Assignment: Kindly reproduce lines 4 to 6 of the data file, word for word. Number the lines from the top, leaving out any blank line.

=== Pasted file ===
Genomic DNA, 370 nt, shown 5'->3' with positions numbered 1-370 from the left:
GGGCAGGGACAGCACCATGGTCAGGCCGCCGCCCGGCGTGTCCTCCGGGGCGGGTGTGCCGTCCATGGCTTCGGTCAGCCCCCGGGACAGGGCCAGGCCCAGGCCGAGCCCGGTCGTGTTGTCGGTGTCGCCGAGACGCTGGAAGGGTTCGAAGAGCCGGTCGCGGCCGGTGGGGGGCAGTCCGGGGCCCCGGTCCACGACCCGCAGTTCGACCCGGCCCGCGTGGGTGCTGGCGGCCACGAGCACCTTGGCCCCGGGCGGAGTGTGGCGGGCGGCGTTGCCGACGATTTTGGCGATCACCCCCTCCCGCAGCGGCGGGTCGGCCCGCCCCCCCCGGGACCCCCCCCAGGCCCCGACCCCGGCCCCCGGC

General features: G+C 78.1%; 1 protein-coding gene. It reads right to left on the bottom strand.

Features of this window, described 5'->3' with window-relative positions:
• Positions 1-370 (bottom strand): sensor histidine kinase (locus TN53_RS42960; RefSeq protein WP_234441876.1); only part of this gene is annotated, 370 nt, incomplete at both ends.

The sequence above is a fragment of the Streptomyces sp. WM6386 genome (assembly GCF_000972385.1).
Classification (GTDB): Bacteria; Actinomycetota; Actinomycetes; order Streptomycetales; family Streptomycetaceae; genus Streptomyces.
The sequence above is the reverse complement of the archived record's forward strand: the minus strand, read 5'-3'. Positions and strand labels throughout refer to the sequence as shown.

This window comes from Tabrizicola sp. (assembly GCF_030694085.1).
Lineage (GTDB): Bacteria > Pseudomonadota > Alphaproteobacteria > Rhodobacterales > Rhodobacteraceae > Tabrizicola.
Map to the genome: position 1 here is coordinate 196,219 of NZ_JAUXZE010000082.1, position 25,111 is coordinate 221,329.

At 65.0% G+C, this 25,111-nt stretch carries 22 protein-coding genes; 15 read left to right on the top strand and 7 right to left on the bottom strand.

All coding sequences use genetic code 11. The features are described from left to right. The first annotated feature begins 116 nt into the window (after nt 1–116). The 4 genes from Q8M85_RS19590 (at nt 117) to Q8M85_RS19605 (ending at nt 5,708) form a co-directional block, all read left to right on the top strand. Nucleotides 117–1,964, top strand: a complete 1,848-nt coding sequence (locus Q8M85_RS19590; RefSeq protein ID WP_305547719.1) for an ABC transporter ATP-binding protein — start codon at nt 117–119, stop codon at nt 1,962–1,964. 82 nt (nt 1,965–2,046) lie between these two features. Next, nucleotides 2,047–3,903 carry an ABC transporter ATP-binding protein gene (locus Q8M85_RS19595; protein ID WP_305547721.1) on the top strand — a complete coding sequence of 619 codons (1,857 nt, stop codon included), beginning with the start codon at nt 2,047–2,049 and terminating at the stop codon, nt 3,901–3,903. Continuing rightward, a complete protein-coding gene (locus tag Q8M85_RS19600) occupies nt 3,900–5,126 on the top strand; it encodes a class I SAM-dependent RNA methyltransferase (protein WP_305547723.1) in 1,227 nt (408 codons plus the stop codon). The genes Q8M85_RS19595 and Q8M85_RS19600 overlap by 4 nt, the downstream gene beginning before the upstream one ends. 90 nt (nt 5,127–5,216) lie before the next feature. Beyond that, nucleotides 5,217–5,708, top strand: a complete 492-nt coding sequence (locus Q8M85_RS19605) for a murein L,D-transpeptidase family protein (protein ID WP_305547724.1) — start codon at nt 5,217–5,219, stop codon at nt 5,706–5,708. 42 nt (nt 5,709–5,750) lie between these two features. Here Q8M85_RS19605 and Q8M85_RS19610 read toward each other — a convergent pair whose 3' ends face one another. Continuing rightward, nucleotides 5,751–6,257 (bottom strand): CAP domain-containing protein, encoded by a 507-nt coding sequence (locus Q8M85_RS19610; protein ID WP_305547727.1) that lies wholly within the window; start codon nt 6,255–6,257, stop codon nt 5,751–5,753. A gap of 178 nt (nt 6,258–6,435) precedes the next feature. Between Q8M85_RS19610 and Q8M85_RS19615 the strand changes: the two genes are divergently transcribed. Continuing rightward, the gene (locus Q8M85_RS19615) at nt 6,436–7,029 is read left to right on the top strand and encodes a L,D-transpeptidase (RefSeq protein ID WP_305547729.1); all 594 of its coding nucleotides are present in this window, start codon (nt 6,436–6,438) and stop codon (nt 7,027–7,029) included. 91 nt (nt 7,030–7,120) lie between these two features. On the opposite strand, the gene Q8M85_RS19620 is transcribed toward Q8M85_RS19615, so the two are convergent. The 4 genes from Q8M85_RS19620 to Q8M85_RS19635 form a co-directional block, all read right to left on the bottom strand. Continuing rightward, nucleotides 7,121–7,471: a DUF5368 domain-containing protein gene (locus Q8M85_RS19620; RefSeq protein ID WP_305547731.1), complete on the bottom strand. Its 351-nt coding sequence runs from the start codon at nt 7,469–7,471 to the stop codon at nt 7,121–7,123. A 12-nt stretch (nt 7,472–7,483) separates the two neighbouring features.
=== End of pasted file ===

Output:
Features of this window, described 5'->3' with window-relative positions:
• Positions 1-370 (bottom strand): sensor histidine kinase (locus TN53_RS42960; RefSeq protein WP_234441876.1); only part of this gene is annotated, 370 nt, incomplete at both ends.

The sequence above is a fragment of the Streptomyces sp. WM6386 genome (assembly GCF_000972385.1).